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ISS space bio-experiment freezer to return on Discovery

Superheroes and/or bizarre space pestilences assured

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Consumer pundits have long speculated that we would one day - perhaps even by now - have intelligent fridges which could be remotely controlled and monitored from afar using advanced communications links. But they couldn't realise that these fridges would become crammed with possibly-deadly organisms warped by extraterrestrial radiation into a hideous parody of life as we know it.

The GLACIER. Graphic courtesy of Alabama Uni

GLACIER. Should be called PANDORA*.

Most of us still don't have such hooked up appliances in our homes: but there is one well-known exception. The International Space Station (ISS) has a freezer aboard which is controlled via satellite hookup from a ground station in Alabama. This freezer, known as the General Laboratory Active Cryogenic ISS Experiment Refrigerator (GLACIER - see what they did there?*), was shipped up to the station by space shuttle in 2008.

This freezer, however, is not for storing astronaut pizzas or suchlike humdrum space nutrition. Rather it is used to preserve biological experiments - cell cultures, blood samples and so forth - for subsequent analysis on Earth.

The current ISS GLACIER is now apparently full, which means it needs to be brought down and emptied, while a new experiment-cooler is installed aboard the station. The space shuttle Discovery, now successfully docked at the ISS, has the replacement aboard and will carry the full coldness-casket back to Earth.

According to GLACIER's designers at Alabama Uni, the big chill-down of the space freezer for loading into Discovery was a major event in its hometown of Birmingham (the Alabama one):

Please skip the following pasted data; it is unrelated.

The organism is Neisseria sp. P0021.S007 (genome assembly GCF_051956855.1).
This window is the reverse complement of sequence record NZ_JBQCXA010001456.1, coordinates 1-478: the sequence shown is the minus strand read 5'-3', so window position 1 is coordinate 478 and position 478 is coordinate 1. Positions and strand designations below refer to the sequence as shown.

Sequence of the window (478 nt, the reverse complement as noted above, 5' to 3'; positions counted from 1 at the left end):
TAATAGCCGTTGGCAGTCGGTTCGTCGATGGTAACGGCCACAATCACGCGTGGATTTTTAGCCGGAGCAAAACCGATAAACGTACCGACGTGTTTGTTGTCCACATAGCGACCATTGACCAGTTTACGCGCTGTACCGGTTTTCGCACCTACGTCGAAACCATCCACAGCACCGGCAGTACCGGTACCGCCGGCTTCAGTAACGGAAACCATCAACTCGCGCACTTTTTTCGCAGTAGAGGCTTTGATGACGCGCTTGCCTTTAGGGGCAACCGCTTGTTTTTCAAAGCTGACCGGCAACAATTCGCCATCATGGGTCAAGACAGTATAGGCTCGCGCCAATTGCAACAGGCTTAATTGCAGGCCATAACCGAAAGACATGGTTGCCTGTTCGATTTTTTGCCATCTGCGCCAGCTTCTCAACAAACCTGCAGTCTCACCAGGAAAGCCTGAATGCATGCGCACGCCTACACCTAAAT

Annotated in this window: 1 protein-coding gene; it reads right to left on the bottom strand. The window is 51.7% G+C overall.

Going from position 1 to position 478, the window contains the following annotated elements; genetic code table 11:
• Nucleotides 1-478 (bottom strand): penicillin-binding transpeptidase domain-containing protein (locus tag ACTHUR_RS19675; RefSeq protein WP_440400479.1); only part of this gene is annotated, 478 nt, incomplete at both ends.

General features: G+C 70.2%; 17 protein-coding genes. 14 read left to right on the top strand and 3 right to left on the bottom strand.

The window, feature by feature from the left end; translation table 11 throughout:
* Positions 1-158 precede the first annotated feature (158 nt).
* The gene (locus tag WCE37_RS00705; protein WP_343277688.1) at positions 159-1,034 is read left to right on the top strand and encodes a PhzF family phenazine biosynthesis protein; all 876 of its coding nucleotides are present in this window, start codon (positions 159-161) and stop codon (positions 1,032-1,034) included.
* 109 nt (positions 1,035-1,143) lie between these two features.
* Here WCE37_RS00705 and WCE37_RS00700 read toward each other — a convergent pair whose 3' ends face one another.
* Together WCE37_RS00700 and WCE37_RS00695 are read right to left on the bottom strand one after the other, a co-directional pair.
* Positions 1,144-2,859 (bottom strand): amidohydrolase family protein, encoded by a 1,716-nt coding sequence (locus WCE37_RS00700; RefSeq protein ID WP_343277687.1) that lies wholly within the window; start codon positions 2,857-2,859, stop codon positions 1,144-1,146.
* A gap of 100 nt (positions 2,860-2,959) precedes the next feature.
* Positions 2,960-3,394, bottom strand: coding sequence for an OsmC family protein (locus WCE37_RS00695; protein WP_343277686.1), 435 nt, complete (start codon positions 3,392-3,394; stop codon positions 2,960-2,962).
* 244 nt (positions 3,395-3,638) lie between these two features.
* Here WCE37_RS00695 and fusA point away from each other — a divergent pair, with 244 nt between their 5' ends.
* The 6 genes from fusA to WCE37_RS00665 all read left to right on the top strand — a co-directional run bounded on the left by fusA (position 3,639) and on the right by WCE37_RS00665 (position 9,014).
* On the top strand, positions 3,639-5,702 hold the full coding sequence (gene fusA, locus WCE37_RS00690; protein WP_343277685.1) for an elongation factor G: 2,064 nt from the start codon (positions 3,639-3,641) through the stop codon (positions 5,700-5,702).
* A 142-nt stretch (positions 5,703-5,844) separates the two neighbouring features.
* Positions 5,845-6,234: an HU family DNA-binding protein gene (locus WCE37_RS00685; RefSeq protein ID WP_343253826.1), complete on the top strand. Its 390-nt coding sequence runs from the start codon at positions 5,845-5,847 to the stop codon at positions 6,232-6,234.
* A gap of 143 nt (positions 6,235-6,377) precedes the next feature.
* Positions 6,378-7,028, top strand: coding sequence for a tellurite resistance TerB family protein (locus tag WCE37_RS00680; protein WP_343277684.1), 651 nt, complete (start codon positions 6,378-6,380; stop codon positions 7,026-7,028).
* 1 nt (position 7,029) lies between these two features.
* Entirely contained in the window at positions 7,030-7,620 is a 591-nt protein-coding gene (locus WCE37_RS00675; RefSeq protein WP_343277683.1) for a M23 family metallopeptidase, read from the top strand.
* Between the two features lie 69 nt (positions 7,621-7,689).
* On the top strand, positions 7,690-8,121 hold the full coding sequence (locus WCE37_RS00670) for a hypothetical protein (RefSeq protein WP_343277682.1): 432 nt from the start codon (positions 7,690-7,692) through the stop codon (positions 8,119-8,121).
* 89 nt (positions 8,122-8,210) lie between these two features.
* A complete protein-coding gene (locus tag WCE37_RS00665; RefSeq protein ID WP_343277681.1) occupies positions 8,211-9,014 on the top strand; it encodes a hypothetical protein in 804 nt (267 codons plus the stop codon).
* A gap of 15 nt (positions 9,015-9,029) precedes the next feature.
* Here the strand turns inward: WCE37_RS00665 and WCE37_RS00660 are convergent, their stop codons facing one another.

This month's flight of space shuttle Discovery marks another milestone for GLACIER as the first freezer is re-packed on the shuttle for return to Earth. It is filled with frozen blood samples, cell cultures and other experiments.

From a satellite-linked control center in Birmingham, engineers at UAB's Center for Biophysical Sciences and Engineering recently sent the first 'start-up' signals to the ISS to begin cooling down GLACIER. It took more than six hours to reach the target temperature of minus 95 degrees Celsius, said UAB project coordinator Josh Dunn.

It seems to go almost without saying that the former terrestrial life with which the space freeze container is now packed has, of course, been subject to strange unearthly space influences - cosmic rays, microgravity, other bizarre emissions and conditions. I think we all know what that means.

There are basically only two ways this thing can go from here. Following a mishap of some kind, someone or something - a boffin, bystander, meddling kid, experimental animal - seems sure to get involved with the warped space biomaterial in some fashion. The freezer might break open during a careless unloading, there might be a shuttle prang, an agent of a foreign power working undercover at NASA might trouser some materials while nobody's looking - whatever.

Then, if we're lucky, we'll see the development of powers which will be used only for good, or at worst for a bit of supervillainy or world domination based out of a hollowed-out volcano lair.

If we're unlucky as to just who or what accidentally ingests, injects or otherwise absorbs the space stuff, we're looking at anything from the Attack of the Six Hundred Foot Invulnerable PMT Lady on up through killer insect swarms, invasions of peckish maneating carnivorous fruit etc.

And yet there are still people who think that the space station is irrelevant to their daily lives. ®

*We would suggest Preservation of Arcane, Newly Dangerous Organisms for Retrieval and Analysis - PANDORA. For obvious reasons.

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